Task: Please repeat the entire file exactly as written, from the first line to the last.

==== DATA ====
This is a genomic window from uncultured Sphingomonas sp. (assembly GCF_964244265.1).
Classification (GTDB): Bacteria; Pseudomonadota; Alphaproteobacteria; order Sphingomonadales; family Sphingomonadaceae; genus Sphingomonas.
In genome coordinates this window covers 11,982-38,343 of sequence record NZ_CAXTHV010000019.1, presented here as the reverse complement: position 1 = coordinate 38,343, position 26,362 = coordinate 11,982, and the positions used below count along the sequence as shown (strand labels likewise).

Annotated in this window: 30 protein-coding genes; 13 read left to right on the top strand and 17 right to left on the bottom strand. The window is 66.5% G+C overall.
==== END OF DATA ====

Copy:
This is a genomic window from uncultured Sphingomonas sp. (assembly GCF_964244265.1).
Classification (GTDB): Bacteria; Pseudomonadota; Alphaproteobacteria; order Sphingomonadales; family Sphingomonadaceae; genus Sphingomonas.
In genome coordinates this window covers 11,982-38,343 of sequence record NZ_CAXTHV010000019.1, presented here as the reverse complement: position 1 = coordinate 38,343, position 26,362 = coordinate 11,982, and the positions used below count along the sequence as shown (strand labels likewise).

Annotated in this window: 30 protein-coding genes; 13 read left to right on the top strand and 17 right to left on the bottom strand. The window is 66.5% G+C overall.